Earthen, grounded, primal and essential are all words I think of when I encounter pottery. The connection between potter and medium is the creation moment. Dripping earth, turning upon the wheel, yielding to the slightest touch or brushing stroke of artist colliding with possibility – this is the moment I see in every piece of pottery.

There is something more substantial in a pottery mug. The weight of it and the irregularities of shape and color demand that each piece be seen and treated as individual. Pottery seems never to disconnect with its origins. No matter how finely shaped, painted or glazed, just the substantial feel of the pottery cup in my hands reminds me that it came from that particular combination of earth and craft. This morning’s Sunday Coffee Cup holds the honor of being the longest surviving piece of hand crafted pottery in my home.

It was a gift from my days as a pastor and has traveled between parsonages and offices; always radiating warmth to my hands as they clasped around its solid coil. It has held coffee, tea and the hopes and fears of a young pastor trying to make a difference. It's listened to people’s secrets and the rhythm of a daisy wheel printer typing out sermons. This potter's cup has seen months of daily use and adoration and has spent its time gathering dust on bookshelves and holding unused pens. It has survived moving boxes and the division of marital goods. Somehow, it remained in an unassuming fashion, waiting patiently for its turn to be held and used – to serve its quiet and steady purpose – solid, earthen, and primal is this cup.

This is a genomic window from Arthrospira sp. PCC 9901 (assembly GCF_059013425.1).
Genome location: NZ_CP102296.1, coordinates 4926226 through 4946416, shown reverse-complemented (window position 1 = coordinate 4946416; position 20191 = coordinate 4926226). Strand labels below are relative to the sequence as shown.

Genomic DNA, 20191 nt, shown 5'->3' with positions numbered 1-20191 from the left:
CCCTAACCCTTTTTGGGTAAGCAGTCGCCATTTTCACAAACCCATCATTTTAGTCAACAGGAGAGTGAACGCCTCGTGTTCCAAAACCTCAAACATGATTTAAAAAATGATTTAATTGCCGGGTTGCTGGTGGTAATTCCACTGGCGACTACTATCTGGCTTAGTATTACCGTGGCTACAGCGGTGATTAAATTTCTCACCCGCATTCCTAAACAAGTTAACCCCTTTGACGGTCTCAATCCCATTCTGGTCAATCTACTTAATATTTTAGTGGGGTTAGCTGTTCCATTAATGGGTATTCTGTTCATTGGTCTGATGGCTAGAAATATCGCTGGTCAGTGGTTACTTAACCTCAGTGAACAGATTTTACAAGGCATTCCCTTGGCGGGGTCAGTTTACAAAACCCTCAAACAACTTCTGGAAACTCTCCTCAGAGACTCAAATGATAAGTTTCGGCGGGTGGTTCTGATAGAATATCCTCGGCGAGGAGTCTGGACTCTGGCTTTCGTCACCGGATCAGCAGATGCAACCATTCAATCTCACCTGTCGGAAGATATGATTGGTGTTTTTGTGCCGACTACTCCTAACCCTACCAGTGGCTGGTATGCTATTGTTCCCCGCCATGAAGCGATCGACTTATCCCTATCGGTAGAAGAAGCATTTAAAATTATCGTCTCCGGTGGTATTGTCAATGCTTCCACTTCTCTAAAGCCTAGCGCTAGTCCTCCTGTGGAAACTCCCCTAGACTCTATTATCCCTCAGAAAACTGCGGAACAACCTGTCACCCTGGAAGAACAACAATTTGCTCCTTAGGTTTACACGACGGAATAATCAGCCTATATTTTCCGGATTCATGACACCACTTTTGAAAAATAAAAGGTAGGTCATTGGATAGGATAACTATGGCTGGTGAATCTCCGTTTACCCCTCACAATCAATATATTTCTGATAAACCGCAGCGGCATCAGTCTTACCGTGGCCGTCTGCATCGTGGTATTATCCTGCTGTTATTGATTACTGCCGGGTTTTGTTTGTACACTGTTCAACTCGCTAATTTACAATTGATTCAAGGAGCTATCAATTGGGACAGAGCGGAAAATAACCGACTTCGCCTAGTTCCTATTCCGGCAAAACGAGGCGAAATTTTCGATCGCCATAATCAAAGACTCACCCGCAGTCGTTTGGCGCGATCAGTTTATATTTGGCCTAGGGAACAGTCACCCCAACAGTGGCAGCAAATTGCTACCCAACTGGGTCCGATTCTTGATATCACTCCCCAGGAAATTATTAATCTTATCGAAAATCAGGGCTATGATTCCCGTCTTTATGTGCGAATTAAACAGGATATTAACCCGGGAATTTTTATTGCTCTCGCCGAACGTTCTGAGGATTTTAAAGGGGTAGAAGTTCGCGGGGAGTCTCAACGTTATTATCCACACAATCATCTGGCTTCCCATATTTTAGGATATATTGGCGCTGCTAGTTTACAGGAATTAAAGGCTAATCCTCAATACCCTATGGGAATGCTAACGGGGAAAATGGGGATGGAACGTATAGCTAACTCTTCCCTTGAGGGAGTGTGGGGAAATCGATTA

It is amazing, warmed by the brew it holds today, cradled between my hands, all that this Sunday Coffee Cup holds for me.